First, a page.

Defendants, residents of Tennessee, while attempting to form a corporation under the laws of Arkansas, inadvertently failed to file the articles of incorporation with the county clerk, although they were filed with the Secretary of State of Arkansas. The resulting business association was an Arkansas de facto corporation. Under Arkansas law the shareholders of a de facto corporation are personally liable for the debts of the corporation. Plaintiff, a creditor who dealt with the corporation, sued in a Tennessee court and asked that the Arkansas rule be applied. The trial court refused to do so on the ground that it was penal in nature, and applied instead the Tennessee rule that shareholders of a de facto corporation are not personally liable for its debts. On appeal, held, affirmed. Plaintiff petitioned for rehearing, alleging conflict with the decision of the Court of Appeals for the Sixth Circuit in Doggrell v. Great Southern Box Co. of Mississippi, which held in deciding the same question that the Arkansas rule was not penal and the courts of Tennessee were therefore bound to apply it by the "full faith and credit" clause of the Constitution. Held, petition denied. Under the test applied by the federal court, as construed by the Tennessee court, the Arkansas rule is penal in nature and against the public policy of Tennessee. Paper Products Co. v. Doggrell, 195 Tenn. 581, 261 S.W. (2d) 127 (1953).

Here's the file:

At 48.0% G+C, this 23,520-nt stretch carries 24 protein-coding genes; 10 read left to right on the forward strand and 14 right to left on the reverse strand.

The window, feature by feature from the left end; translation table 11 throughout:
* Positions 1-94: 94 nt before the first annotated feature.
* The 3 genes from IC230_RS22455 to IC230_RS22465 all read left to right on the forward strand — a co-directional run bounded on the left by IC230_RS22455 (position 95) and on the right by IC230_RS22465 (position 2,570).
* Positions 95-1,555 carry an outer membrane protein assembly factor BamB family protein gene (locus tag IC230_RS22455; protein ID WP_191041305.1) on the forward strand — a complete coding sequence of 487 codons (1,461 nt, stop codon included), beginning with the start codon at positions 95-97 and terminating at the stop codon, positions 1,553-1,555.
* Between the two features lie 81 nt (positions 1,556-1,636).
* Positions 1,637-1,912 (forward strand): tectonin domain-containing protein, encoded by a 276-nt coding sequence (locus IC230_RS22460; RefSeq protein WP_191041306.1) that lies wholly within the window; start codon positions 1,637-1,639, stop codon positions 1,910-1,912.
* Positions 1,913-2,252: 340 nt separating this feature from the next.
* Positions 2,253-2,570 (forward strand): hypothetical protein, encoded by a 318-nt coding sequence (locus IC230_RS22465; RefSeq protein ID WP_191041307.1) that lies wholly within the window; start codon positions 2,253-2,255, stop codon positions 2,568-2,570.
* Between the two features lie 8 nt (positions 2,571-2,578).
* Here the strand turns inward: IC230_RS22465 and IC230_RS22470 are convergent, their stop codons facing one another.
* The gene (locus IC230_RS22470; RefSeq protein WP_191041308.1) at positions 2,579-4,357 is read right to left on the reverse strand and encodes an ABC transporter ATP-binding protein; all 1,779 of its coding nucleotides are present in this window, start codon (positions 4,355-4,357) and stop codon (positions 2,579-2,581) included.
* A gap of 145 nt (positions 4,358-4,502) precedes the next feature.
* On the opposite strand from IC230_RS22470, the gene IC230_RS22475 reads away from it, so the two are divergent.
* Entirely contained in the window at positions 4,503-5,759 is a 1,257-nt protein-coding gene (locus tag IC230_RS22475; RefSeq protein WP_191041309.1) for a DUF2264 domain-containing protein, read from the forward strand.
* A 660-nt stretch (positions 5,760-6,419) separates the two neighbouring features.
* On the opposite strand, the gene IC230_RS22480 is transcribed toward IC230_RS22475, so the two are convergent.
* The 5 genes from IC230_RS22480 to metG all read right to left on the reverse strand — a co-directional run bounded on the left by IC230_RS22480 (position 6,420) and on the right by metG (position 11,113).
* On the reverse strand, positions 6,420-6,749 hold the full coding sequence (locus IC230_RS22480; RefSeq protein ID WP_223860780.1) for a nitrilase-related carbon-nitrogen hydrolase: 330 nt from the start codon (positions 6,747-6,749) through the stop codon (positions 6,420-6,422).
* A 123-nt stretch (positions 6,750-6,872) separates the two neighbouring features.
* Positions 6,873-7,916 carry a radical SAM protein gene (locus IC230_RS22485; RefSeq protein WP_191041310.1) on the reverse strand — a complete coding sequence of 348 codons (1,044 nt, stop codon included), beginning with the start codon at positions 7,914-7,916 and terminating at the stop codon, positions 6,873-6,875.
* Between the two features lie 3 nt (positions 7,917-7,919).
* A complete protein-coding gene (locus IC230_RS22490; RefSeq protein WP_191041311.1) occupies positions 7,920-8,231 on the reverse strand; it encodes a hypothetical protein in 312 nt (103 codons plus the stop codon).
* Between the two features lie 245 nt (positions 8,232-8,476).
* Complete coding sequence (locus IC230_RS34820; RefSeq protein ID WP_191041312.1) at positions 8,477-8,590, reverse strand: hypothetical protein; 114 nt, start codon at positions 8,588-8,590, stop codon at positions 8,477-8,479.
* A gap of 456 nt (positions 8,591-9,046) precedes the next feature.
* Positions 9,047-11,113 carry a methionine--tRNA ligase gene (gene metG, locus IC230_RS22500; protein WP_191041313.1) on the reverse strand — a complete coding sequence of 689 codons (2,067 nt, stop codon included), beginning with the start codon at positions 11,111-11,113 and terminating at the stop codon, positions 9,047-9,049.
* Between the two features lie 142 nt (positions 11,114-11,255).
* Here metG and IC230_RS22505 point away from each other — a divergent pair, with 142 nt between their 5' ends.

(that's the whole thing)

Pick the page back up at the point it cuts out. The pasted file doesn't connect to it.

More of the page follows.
James M. Potter S.Ed.,
Conflict of Laws - Penal Provisions in Foreign Law - Liability of Shareholders in De Facto Corporation,
Mich. L. Rev.
Available at: https://repository.law.umich.edu/mlr/vol53/iss2/9